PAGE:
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10.1093/bioinformatics/bty416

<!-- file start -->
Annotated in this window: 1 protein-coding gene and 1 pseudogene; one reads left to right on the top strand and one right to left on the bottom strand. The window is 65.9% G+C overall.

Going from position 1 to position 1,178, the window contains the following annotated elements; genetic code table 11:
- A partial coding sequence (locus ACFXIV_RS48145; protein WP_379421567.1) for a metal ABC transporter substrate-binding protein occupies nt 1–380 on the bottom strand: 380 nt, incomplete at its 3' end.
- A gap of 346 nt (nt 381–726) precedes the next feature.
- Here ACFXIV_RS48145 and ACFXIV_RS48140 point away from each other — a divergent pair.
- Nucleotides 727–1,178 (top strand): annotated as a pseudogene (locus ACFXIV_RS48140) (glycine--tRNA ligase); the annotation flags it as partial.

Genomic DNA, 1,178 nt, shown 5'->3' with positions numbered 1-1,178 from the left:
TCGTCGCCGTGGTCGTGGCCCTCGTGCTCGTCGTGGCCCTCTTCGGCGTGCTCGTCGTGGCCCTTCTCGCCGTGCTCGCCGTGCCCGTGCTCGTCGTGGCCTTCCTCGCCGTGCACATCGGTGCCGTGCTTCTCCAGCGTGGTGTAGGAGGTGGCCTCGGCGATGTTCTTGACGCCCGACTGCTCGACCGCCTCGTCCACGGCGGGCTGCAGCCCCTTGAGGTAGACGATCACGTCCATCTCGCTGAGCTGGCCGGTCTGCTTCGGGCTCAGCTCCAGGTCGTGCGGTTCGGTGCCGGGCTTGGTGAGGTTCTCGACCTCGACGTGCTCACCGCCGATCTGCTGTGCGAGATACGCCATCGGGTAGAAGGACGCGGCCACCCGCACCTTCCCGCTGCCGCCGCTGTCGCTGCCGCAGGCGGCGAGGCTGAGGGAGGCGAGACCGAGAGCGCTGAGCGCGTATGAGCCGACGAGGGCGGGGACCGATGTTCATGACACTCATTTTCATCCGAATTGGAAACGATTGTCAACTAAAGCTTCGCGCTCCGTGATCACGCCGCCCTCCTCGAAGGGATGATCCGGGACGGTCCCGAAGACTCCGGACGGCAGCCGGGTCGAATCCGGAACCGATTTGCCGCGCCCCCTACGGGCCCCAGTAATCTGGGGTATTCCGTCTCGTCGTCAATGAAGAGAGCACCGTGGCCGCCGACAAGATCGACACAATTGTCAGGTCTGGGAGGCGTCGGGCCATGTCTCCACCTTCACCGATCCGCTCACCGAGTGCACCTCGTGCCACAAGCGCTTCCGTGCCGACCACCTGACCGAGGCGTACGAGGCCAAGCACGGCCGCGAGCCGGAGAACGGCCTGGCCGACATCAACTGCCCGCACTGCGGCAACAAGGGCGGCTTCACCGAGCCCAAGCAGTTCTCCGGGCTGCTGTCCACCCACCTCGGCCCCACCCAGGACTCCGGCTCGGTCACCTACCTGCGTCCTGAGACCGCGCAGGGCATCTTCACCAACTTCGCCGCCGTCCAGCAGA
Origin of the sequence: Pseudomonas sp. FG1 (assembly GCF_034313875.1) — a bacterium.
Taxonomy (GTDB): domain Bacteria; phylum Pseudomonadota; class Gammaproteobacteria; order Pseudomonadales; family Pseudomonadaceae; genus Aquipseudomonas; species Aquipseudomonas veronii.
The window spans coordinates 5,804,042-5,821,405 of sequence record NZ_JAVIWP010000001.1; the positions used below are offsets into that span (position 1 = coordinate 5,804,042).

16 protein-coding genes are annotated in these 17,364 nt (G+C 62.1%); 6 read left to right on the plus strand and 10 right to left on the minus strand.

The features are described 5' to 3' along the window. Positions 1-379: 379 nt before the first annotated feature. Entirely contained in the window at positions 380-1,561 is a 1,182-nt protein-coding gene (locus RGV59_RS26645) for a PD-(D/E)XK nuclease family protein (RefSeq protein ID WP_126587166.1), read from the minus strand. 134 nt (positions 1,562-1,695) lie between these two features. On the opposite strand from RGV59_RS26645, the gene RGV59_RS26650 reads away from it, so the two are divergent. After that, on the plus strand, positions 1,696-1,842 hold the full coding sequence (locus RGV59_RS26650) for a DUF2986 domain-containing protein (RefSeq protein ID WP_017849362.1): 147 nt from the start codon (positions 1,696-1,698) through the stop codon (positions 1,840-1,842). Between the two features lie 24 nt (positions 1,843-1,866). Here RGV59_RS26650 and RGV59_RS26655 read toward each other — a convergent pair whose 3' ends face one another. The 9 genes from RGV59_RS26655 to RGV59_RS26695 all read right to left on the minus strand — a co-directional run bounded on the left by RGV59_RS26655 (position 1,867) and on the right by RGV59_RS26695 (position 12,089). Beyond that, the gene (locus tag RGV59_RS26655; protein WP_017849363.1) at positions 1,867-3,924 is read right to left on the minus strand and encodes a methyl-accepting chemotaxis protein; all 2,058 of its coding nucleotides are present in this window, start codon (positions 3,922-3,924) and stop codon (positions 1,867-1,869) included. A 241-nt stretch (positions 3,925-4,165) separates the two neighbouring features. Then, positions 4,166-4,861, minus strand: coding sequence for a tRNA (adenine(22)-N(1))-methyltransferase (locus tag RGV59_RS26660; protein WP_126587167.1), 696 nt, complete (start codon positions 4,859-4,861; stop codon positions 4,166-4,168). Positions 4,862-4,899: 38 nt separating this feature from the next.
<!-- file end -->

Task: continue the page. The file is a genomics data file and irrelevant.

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Abstract